Forgiveness is about being a freedom fighter, and free people are dangerous people. Free people aren’t controlled by the past. Free people laugh more than others. Free people see beauty where others do not. Free people are not easily offended. Free people are unafraid to speak truth to stupid. Free people are not chained to resentments.
That’s worth fighting for. There really is a light that shines in the darkness, and that the darkness cannot, will not, shall not overcome it.”
“The life of God—precisely because God is triune—does not belong God alone. God who dwells in inaccessible light and eternal glory comes to us in the face of Christ and the activity of the Holy Spirit. Because of God’s outreach to the creature, God is said to be essentially relational, alive as passionate love. Divine life is therefore also our life. The heart of the Christian life is to be united with the God of Jesus Christ by means of communion with one another.
The doctrine of the Trinity is ultimately therefore a teaching not about the abstract nature of God, nor about God in isolation from everything other than God, but a teaching about God’s life with us and our life with each other.”
Catherine Mawry LaCungna, God for Us: The Trinity and Christian Life
“…by sending his own Son in the likeness of sinful flesh, and to deal with sin, he condemned sin in the flesh” Romans 8:3
“Here is a point that must be noted most carefully. Paul does not say that God punished Jesus. He declares that God punished Sin in the flesh of Jesus. Now, to be sure, the crucifixion was no less terrible an event because, with theological hindsight, the apostle could see that what was being punished was Sin itself rather than Jesus himself. The physical, mental, and spiritual agony that Jesus went through on that terrible day was not alleviated in any way. But theologically speaking—and with regard to the implications that run through many aspects of church life, teaching, and practice—it makes all the difference.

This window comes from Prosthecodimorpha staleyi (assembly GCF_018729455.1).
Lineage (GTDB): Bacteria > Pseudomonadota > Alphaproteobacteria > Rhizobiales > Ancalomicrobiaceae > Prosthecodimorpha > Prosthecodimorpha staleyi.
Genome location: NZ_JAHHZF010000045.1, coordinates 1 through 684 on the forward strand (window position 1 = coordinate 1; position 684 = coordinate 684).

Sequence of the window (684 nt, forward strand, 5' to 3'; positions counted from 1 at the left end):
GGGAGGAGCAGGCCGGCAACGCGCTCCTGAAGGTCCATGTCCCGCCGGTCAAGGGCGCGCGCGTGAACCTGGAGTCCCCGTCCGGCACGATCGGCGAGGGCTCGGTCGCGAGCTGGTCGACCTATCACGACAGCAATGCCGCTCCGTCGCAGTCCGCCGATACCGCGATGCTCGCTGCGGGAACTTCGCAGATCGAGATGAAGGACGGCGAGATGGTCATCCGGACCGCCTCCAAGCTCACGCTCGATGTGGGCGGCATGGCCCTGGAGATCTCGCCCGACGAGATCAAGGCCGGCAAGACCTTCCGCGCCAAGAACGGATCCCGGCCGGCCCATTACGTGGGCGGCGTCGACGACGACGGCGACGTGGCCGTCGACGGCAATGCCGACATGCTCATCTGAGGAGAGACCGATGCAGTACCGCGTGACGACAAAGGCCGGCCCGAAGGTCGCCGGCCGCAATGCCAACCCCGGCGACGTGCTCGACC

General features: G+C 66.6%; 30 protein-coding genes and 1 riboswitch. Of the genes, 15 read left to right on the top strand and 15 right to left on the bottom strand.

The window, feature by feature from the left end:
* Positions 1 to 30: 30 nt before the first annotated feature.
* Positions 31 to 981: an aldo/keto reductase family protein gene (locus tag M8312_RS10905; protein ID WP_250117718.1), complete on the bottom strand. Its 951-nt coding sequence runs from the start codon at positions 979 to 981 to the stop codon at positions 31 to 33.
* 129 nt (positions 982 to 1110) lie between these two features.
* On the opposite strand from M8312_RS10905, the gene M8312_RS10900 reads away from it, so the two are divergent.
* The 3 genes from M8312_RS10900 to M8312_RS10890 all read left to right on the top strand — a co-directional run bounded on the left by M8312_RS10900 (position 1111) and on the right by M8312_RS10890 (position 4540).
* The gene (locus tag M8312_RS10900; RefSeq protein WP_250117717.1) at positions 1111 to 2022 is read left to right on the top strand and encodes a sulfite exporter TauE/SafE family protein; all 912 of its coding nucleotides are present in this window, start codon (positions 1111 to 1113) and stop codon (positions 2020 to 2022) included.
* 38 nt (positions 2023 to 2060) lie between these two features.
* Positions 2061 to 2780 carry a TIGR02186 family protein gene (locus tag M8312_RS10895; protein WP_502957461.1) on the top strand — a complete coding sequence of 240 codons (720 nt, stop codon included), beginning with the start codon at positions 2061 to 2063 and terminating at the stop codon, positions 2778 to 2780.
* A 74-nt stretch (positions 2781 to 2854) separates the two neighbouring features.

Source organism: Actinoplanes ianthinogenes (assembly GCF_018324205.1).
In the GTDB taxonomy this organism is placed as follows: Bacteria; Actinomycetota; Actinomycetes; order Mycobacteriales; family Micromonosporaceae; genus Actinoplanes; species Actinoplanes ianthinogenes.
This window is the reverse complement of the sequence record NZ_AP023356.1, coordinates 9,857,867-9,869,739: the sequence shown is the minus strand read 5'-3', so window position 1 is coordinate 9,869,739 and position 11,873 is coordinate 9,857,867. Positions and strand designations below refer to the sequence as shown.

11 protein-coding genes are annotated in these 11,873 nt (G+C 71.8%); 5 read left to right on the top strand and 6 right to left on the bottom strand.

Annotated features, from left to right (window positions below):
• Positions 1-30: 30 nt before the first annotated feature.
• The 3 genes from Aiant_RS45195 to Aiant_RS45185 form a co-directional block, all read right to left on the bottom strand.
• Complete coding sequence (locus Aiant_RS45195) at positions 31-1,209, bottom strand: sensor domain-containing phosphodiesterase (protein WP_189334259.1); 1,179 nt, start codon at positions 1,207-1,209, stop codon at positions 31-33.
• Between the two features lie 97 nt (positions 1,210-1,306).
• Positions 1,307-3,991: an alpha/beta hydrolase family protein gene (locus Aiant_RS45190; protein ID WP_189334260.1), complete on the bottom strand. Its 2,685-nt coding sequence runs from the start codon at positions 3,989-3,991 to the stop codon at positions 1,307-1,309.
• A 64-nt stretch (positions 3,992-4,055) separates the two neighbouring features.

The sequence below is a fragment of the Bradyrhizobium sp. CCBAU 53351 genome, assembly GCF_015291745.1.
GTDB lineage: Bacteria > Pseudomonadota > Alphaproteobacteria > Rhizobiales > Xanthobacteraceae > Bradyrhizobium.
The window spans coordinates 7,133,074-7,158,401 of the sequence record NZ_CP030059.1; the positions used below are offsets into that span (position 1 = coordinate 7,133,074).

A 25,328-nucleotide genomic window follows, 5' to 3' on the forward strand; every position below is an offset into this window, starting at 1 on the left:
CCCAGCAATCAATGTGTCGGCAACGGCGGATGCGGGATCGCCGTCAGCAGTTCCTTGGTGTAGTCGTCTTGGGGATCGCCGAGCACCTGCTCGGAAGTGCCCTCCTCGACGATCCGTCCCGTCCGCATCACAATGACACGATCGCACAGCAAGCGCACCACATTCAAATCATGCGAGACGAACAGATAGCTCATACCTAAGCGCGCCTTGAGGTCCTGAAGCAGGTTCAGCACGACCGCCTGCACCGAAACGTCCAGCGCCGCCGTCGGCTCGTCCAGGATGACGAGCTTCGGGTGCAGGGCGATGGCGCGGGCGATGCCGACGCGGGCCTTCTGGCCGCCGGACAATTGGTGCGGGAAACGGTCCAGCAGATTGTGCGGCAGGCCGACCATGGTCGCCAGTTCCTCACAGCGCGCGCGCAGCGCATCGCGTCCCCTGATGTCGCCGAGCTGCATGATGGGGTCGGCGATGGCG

The death of Jesus, seen in this light, is certainly penal. It has to do with the punishment on Sin—not, to say it again, on Jesus—but it is punishment nonetheless. Equally, it is certainly substitutionary: God condemned Sin (in the flesh of the Messiah), and therefore sinners who are ‘in the Messiah’ are not condemned. The one dies, and the many do not. All those narrative fragments we saw in Luke and John come into their own.”
N. T. Wright, The Day the Revolution Began
“Resurrection is the result of death’s defeat; forgiveness, the result of sin’s defeat. Those who learn to forgive discover that they are not only offering healing to others. They are receiving it in themselves. Resurrection is happening inside them. The wrong done to them is not permitted to twist their lives out of shape. Forgiveness isn’t weakness. It was and is a great strength. Resurrection and forgiveness together are vital for understanding the extraordinary and large-scale result of the victory won on the cross. The nations of the world were now set free to worship the one true God.”
― NT Wright, The Day the Revolution Began: Reconsidering the Meaning of Jesus’s Crucifixion